People have a lot of opinions about money. In our “Money Mic” series, we hand over the podium to someone with a strong opinion on a financial topic. These are their views, not ours, but we welcome your responses.
Today, Joi Gordon, C.E.O. for the national nonprofit organization Dress for Success Wordwide, shares how she earned a law degree and, later, landed a high-profile dream job—all with a state school education (and no student loan debt).
For my Caribbean family, college was the golden ticket. As the first generation to attend college in the United States, I knew that my family wasn’t too familiar with the ins and outs of the application process. But my parents, ever the hardworking and sacrificing types, promised to pay out-of-pocket for my first year of school, so I needed to find a place that we could all afford—a five-star education on a budget.
A school like Harvard or Yale just wasn’t a reasonable option. I knew the Ivies were out there, but I didn’t dare apply because their price tags were more than my parents could afford. And, quite frankly, those schools just weren’t on my radar at the time.
Living in the Midwest, you hear a lot about the big state colleges. I don’t think people outside the Midwest and the South can fully appreciate how much loyalty and excitement high school students feel when choosing to attend their state university. In Oklahoma, you either want to be a Sooner (University of Oklahoma) or a Cowboy (Oklahoma State University). It isn’t if you will go to college, but which college you will choose. For me, it was the University of Oklahoma all the way. Though the college campus was big, it still felt very welcoming. And the location was perfect: close to home, but still a few hours away.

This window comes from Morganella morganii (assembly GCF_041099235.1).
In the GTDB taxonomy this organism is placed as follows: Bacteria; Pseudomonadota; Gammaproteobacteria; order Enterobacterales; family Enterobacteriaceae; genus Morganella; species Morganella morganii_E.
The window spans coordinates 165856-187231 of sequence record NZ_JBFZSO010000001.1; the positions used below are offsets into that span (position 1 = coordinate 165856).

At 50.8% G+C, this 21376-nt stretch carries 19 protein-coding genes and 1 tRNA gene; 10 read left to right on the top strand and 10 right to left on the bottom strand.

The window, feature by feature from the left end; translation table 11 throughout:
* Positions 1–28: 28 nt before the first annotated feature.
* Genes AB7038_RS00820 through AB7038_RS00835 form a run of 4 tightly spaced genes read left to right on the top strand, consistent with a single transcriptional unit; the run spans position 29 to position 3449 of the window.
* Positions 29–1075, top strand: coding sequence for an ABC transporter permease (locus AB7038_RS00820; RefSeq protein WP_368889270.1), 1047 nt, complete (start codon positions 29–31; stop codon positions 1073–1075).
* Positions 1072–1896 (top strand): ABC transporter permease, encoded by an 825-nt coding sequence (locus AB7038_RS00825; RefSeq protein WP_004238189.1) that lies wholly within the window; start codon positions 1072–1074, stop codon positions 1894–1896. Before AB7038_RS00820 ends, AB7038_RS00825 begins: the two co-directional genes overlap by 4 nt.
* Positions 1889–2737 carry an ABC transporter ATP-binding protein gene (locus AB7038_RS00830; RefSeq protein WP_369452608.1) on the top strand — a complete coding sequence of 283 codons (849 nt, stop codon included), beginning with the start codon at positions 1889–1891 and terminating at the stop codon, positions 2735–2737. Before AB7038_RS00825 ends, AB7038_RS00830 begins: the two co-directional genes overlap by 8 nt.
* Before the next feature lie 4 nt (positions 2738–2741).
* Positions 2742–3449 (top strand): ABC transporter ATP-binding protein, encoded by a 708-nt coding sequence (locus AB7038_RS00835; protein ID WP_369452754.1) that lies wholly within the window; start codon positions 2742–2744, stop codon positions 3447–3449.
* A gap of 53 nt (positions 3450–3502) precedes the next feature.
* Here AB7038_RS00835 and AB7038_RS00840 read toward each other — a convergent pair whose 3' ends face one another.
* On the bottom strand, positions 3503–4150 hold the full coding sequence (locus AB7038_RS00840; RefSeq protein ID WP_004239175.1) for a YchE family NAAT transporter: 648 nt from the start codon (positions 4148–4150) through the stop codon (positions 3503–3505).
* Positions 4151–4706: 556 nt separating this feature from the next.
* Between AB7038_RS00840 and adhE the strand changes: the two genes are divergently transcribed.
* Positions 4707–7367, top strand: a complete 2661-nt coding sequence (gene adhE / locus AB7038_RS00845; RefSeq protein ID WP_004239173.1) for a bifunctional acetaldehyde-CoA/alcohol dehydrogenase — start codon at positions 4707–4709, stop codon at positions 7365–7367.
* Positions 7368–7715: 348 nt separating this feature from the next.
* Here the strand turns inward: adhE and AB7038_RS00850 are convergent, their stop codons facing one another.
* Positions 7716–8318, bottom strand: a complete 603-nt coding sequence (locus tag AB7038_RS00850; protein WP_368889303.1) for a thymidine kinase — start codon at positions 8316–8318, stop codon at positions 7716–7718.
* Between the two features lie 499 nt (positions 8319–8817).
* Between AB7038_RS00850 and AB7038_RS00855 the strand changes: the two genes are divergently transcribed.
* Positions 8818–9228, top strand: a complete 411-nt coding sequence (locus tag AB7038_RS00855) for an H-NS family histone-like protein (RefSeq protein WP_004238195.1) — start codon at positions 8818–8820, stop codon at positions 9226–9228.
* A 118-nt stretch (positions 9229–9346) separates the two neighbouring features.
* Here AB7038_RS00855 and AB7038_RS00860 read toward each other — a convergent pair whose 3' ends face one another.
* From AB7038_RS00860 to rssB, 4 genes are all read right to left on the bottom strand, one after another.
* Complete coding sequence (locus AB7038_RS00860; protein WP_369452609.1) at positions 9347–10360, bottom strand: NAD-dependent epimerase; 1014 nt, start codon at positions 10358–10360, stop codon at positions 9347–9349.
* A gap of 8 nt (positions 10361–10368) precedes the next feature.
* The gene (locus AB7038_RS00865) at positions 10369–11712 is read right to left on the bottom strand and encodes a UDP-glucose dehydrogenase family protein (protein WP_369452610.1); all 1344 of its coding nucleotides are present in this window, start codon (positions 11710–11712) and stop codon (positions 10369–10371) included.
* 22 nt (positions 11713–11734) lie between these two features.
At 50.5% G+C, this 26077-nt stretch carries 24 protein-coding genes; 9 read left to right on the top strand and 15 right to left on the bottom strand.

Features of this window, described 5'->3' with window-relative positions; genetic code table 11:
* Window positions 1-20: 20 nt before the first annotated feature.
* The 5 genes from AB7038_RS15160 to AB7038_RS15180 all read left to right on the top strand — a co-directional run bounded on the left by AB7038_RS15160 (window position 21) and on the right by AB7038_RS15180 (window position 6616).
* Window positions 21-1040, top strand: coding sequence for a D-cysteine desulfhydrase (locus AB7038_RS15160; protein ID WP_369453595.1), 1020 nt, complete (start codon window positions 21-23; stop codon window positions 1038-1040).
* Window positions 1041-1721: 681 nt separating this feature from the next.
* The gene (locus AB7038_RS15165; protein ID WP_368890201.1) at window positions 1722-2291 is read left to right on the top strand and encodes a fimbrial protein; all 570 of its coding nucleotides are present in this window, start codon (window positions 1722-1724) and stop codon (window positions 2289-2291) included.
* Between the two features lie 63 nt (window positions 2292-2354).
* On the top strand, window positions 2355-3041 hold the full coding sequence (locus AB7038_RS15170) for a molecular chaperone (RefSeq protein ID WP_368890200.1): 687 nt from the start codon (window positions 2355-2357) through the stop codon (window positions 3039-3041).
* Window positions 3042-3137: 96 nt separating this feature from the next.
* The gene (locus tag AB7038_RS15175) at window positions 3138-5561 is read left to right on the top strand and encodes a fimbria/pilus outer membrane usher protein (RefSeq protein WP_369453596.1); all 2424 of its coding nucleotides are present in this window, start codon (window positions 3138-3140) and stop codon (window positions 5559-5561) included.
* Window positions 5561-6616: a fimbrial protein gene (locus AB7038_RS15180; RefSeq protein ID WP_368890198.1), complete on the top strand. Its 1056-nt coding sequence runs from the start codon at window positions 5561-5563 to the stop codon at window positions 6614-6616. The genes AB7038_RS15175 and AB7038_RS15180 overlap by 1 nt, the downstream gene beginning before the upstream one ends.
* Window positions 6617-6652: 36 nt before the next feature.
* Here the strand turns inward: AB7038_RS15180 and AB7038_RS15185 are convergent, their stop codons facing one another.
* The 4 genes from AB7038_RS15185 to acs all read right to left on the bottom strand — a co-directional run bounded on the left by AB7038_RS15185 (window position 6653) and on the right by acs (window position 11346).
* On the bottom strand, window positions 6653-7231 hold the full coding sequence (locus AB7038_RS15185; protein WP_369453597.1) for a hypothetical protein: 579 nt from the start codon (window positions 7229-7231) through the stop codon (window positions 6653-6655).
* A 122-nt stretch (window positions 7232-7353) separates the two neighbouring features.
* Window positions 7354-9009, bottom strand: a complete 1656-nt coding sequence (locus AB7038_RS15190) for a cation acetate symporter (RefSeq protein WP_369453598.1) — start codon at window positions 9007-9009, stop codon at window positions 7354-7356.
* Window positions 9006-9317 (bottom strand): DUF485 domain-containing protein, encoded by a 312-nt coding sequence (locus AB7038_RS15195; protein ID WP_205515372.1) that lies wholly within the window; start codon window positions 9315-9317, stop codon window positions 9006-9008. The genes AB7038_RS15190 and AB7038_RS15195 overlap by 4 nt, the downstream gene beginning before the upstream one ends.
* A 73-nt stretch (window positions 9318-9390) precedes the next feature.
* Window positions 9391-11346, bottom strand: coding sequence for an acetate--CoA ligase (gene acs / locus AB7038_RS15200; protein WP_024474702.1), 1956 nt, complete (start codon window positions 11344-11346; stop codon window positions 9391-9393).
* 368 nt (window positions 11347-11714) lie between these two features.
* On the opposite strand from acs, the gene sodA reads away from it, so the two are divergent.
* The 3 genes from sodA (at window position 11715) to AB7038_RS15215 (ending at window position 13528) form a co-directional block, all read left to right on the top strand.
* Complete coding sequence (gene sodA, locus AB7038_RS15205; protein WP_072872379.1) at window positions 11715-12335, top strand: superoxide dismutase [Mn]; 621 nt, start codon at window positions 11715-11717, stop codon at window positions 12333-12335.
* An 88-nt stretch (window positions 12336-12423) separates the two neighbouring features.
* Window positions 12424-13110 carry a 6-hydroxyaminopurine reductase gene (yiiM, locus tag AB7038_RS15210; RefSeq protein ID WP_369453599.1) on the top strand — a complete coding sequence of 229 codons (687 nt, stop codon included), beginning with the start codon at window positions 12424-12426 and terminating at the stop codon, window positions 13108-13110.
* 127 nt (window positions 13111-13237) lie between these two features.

When I was growing up, my mom worked very hard. My parents were divorced and she had custody of me, but my dad was definitely in the picture: He was there for me both emotionally and financially. For a time, we all lived in New York City and I saw my dad every weekend. Then, my mother and I moved to Oklahoma where the cost of living was cheaper and my mom could work “smarter, not harder,” she said. (These days, they call that work-life balance.)
“When I graduated, I worked in a district attorney’s office where my colleagues who had attended Yale Law School and Georgetown Law were $100,000 in debt from getting their law degrees.”
My way of repaying my parents, so that their work wasn’t in vain, was to do well in school and achieve success. With them covering my freshman-year college tuition, I applied to become a resident adviser so my housing costs would be free. I majored in journalism, which, for me, was an opportunity to speak the truth and be a voice for those who are silenced. Through being an RA and other leadership positions I sought out on campus, my college pointed me toward scholarships, which paid for my next three years of tuition.